Saturday, August 18, 2007

More on how to engage with Wikipedia

An interesting article entitled Student's program sends PR chaos in Wiki scandal has been doing the rounds on the internet; it is on the
One American student sent major corporations, governments and even the Vatican on the defensive after coming up with Wikipedia Scanner, a software program that reveals who changed Wikipedia entries . . . .

. . . . What Virgil Griffith did was come up with a program that reveals who edits these articles, via a system where it scans the I.P address and cross-references it with the I.P. directory.
One of the things that I find interesting about the report of this new "Wikiscanner" is that some see at as an invitation to discredit Wikipedia in toto rather than as a positive development with the potential to sniff out the some of the worst aspects of Wikipedia. Since we all knew that this kind of thing was going on (didn't we?), I would have thought that the invention of a tool that shines a spotlight on the worst offenders is something to be celebrated. I am grateful to Michael Pahl for sending me over an article from CBC News that reports on the "Wikiscanner" in a way that hits the right notes:

New 'WikiScanner' exposes underhanded editors
Wikipedia touts itself as the "free encyclopedia that anyone can edit," but a new online tool now makes it harder for those with an agenda to edit it in a sneaky fashion.

Ordinarily Wikipedia allows anyone to edit its articles, and the encyclopedia has become a target for vandals, revisionists and spin doctors. In an effort to keep Wikipedia more honest, U.S. graduate student Virgil Griffiths created WikiScanner, a site that can trace the IP addresses of computers that have made edits to Wikipedia entries in the last five years . . . .

. . . . Griffiths said his project is not intended to eliminate anonymity, but rather to preserve Wikipedia's credibility.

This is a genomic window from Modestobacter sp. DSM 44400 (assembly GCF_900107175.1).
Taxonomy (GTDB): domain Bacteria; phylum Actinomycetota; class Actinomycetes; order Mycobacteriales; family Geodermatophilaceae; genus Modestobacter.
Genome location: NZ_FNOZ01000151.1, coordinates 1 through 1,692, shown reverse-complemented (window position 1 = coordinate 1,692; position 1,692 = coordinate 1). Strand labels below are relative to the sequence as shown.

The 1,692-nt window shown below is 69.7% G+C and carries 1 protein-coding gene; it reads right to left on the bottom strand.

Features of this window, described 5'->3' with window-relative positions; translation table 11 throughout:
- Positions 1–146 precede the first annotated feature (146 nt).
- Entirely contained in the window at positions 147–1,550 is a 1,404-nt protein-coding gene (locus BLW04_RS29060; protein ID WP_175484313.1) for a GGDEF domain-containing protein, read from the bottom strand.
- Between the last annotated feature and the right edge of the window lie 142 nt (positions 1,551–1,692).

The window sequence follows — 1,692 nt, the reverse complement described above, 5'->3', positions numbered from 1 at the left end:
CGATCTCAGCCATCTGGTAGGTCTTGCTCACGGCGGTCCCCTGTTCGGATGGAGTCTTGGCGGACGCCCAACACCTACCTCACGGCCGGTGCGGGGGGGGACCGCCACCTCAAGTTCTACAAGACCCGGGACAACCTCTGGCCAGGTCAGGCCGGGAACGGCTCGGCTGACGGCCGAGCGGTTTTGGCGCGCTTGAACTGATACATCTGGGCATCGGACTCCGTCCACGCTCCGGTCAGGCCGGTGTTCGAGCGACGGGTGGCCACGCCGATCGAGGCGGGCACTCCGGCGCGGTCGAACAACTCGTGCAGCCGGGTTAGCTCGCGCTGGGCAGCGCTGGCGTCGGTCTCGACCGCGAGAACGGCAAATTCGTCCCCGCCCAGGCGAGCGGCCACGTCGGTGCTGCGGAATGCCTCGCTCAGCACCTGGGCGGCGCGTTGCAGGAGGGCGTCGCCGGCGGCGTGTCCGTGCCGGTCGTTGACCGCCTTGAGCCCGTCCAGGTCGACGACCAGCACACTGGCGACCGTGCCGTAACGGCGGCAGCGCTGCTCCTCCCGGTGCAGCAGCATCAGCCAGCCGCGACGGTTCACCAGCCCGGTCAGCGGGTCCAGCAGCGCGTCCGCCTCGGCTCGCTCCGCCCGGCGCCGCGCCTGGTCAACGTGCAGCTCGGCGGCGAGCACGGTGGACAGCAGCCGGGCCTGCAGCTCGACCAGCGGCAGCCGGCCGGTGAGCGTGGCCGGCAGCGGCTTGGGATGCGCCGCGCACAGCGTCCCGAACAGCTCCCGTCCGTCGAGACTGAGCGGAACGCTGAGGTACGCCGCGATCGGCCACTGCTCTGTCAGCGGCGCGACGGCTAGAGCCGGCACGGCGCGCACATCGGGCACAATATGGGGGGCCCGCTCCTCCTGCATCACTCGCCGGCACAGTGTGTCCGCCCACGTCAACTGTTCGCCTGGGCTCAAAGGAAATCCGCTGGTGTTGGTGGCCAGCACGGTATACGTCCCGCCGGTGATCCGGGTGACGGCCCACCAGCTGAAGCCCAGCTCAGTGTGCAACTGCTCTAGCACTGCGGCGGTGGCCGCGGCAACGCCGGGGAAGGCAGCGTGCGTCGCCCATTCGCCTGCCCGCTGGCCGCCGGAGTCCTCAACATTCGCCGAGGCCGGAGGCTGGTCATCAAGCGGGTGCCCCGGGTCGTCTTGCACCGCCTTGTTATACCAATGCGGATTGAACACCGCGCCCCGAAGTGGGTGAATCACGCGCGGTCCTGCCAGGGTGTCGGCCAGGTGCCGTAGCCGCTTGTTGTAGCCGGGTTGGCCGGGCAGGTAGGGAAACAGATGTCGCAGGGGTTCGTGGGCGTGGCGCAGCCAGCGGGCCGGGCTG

"I do not believe something like WikiScanner, which identifies people, is necessary. Overall — especially for non-controversial topics — Wikipedia already works," he writes. "For controversial topics, Wikipedia can be made more reliable through techniques like this one. For any sort of 'open' project, I strongly prefer allowing people to remain anonymous while also doing various back-end analyses to counteract vandalism and disinformation."

Wikipedia founder Jimmy Wales obviously appreciates the effort.

"It is fabulous and I strongly support it," Wales told the Associated Press.
Notice the parts that the first article quoted above does not tell you.

Now a couple of bibliobloggers have commented on the first of the articles above, the more negative take on "Wikiscanner", most recently Jim West and before him Ben Witherington III. The latter uses it as an opportunity for expressing concern about internet resources in general:
Lots of my students, unfortunately, use the Internet as a substitute for good careful research. It's seductive and easy and quick. It forestalls long hours in the library. It often leads to shoddy research and worse papers.
I have several problems with this kind of broadside. I think "the Internet" is already so vast that it is not possible to talk about it in these general terms. "The Internet" includes vast numbers of reproductions of peer-reviewed journal articles, for example, including some of Ben Witherington's. I don't think we are any longer in a place where we can talk meaningfully about "the internet" in these terms. Of course I'm all for hours in the library. I practically lived there for a decade in Oxford, and I'm the kind of person who still feels a warm glow, a sense of eager anticipation when I go through the doors of the library here at Duke. Yet, even when through the doors of the library here, the first thing I see is a bank of computers, all down the left hand side as one walks in. And there are faculty and students there accessing academic resources.

Of course some students use resources that are not ideal, and some do the kind of "shoddy research" that Ben rightly frowns upon. This is the kind of reason that I have spent huge portions of my life working on internet resources, so I appreciate the reminder of the fact that some students will continue to be below par in their work. But the best students will embrace the best that the internet has to offer, just as they will enjoy browsing books and journals that are not available on the net. In other words, the problem here is not with "the internet"; the problem is with laziness, with those who are not prepared to invest time doing decent research.

Ben also writes: